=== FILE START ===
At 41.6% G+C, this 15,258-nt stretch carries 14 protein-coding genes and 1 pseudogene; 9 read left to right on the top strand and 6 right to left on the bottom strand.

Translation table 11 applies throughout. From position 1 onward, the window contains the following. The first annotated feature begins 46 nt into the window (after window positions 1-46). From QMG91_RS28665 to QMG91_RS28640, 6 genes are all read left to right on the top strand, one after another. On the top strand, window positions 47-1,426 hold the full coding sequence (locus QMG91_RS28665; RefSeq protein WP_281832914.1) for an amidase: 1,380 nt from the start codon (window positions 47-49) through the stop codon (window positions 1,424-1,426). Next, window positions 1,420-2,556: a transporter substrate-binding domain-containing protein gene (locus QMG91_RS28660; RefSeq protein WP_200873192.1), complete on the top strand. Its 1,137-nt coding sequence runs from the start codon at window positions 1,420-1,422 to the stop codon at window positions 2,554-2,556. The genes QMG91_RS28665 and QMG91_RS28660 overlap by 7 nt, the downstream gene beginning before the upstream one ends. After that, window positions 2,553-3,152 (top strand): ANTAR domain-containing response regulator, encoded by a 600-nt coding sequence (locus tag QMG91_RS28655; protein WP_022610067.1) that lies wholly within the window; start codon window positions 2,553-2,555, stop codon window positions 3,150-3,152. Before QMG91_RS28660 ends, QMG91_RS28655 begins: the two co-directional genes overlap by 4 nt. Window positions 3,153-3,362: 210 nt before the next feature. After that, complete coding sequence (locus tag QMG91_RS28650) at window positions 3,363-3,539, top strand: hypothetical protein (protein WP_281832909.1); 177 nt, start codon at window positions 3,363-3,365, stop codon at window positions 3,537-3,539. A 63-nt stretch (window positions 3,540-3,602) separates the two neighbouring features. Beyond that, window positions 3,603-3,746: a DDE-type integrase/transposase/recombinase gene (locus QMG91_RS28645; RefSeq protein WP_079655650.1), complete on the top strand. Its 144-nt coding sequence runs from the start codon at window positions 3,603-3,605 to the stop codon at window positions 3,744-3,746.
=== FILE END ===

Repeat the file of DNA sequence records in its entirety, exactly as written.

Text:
At 41.6% G+C, this 15,258-nt stretch carries 14 protein-coding genes and 1 pseudogene; 9 read left to right on the top strand and 6 right to left on the bottom strand.

Translation table 11 applies throughout. From position 1 onward, the window contains the following. The first annotated feature begins 46 nt into the window (after window positions 1-46). From QMG91_RS28665 to QMG91_RS28640, 6 genes are all read left to right on the top strand, one after another. On the top strand, window positions 47-1,426 hold the full coding sequence (locus QMG91_RS28665; RefSeq protein WP_281832914.1) for an amidase: 1,380 nt from the start codon (window positions 47-49) through the stop codon (window positions 1,424-1,426). Next, window positions 1,420-2,556: a transporter substrate-binding domain-containing protein gene (locus QMG91_RS28660; RefSeq protein WP_200873192.1), complete on the top strand. Its 1,137-nt coding sequence runs from the start codon at window positions 1,420-1,422 to the stop codon at window positions 2,554-2,556. The genes QMG91_RS28665 and QMG91_RS28660 overlap by 7 nt, the downstream gene beginning before the upstream one ends. After that, window positions 2,553-3,152 (top strand): ANTAR domain-containing response regulator, encoded by a 600-nt coding sequence (locus tag QMG91_RS28655; protein WP_022610067.1) that lies wholly within the window; start codon window positions 2,553-2,555, stop codon window positions 3,150-3,152. Before QMG91_RS28660 ends, QMG91_RS28655 begins: the two co-directional genes overlap by 4 nt. Window positions 3,153-3,362: 210 nt before the next feature. After that, complete coding sequence (locus tag QMG91_RS28650) at window positions 3,363-3,539, top strand: hypothetical protein (protein WP_281832909.1); 177 nt, start codon at window positions 3,363-3,365, stop codon at window positions 3,537-3,539. A 63-nt stretch (window positions 3,540-3,602) separates the two neighbouring features. Beyond that, window positions 3,603-3,746: a DDE-type integrase/transposase/recombinase gene (locus QMG91_RS28645; RefSeq protein WP_079655650.1), complete on the top strand. Its 144-nt coding sequence runs from the start codon at window positions 3,603-3,605 to the stop codon at window positions 3,744-3,746.